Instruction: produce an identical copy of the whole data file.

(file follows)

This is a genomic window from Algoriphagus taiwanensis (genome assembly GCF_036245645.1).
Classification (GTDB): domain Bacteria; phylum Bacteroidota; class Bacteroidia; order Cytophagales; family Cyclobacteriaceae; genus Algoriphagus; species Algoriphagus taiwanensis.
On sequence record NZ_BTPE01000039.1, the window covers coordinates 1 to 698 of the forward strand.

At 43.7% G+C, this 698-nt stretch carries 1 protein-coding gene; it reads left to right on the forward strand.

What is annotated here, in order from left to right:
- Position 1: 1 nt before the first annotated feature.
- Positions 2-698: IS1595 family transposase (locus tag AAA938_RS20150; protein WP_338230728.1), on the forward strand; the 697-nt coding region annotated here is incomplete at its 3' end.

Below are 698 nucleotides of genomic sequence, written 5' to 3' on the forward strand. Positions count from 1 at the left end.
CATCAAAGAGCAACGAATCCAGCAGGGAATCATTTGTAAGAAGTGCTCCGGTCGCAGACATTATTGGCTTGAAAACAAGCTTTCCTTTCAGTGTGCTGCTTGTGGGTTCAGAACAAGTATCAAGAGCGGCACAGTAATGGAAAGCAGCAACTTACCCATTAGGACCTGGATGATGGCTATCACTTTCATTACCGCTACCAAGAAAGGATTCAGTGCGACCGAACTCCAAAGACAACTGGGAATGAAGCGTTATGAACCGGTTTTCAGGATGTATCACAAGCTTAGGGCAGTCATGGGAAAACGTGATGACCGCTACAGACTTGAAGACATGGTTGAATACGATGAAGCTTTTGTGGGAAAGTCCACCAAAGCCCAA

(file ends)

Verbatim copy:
This is a genomic window from Algoriphagus taiwanensis (genome assembly GCF_036245645.1).
Classification (GTDB): domain Bacteria; phylum Bacteroidota; class Bacteroidia; order Cytophagales; family Cyclobacteriaceae; genus Algoriphagus; species Algoriphagus taiwanensis.
On sequence record NZ_BTPE01000039.1, the window covers coordinates 1 to 698 of the forward strand.

At 43.7% G+C, this 698-nt stretch carries 1 protein-coding gene; it reads left to right on the forward strand.

What is annotated here, in order from left to right:
- Position 1: 1 nt before the first annotated feature.
- Positions 2-698: IS1595 family transposase (locus tag AAA938_RS20150; protein WP_338230728.1), on the forward strand; the 697-nt coding region annotated here is incomplete at its 3' end.

Below are 698 nucleotides of genomic sequence, written 5' to 3' on the forward strand. Positions count from 1 at the left end.
CATCAAAGAGCAACGAATCCAGCAGGGAATCATTTGTAAGAAGTGCTCCGGTCGCAGACATTATTGGCTTGAAAACAAGCTTTCCTTTCAGTGTGCTGCTTGTGGGTTCAGAACAAGTATCAAGAGCGGCACAGTAATGGAAAGCAGCAACTTACCCATTAGGACCTGGATGATGGCTATCACTTTCATTACCGCTACCAAGAAAGGATTCAGTGCGACCGAACTCCAAAGACAACTGGGAATGAAGCGTTATGAACCGGTTTTCAGGATGTATCACAAGCTTAGGGCAGTCATGGGAAAACGTGATGACCGCTACAGACTTGAAGACATGGTTGAATACGATGAAGCTTTTGTGGGAAAGTCCACCAAAGCCCAA